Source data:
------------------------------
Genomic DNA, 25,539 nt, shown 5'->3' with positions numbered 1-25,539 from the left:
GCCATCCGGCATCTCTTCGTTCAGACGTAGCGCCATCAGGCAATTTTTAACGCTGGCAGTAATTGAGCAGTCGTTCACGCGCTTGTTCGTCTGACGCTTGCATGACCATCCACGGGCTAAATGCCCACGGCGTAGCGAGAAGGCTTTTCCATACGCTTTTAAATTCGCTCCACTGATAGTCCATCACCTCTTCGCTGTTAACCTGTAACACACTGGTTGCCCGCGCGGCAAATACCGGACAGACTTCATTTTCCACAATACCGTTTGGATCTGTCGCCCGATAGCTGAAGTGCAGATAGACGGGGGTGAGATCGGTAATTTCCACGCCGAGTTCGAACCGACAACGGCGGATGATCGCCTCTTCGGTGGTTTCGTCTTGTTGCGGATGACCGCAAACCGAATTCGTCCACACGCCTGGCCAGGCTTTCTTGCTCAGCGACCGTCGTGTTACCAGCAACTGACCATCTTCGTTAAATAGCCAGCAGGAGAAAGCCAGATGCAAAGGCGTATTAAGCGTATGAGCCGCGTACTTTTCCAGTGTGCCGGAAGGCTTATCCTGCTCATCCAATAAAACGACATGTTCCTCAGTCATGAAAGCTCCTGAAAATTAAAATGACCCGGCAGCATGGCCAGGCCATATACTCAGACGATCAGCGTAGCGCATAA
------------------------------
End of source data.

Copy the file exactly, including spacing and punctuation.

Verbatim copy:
Genomic DNA, 25,539 nt, shown 5'->3' with positions numbered 1-25,539 from the left:
GCCATCCGGCATCTCTTCGTTCAGACGTAGCGCCATCAGGCAATTTTTAACGCTGGCAGTAATTGAGCAGTCGTTCACGCGCTTGTTCGTCTGACGCTTGCATGACCATCCACGGGCTAAATGCCCACGGCGTAGCGAGAAGGCTTTTCCATACGCTTTTAAATTCGCTCCACTGATAGTCCATCACCTCTTCGCTGTTAACCTGTAACACACTGGTTGCCCGCGCGGCAAATACCGGACAGACTTCATTTTCCACAATACCGTTTGGATCTGTCGCCCGATAGCTGAAGTGCAGATAGACGGGGGTGAGATCGGTAATTTCCACGCCGAGTTCGAACCGACAACGGCGGATGATCGCCTCTTCGGTGGTTTCGTCTTGTTGCGGATGACCGCAAACCGAATTCGTCCACACGCCTGGCCAGGCTTTCTTGCTCAGCGACCGTCGTGTTACCAGCAACTGACCATCTTCGTTAAATAGCCAGCAGGAGAAAGCCAGATGCAAAGGCGTATTAAGCGTATGAGCCGCGTACTTTTCCAGTGTGCCGGAAGGCTTATCCTGCTCATCCAATAAAACGACATGTTCCTCAGTCATGAAAGCTCCTGAAAATTAAAATGACCCGGCAGCATGGCCAGGCCATATACTCAGACGATCAGCGTAGCGCATAA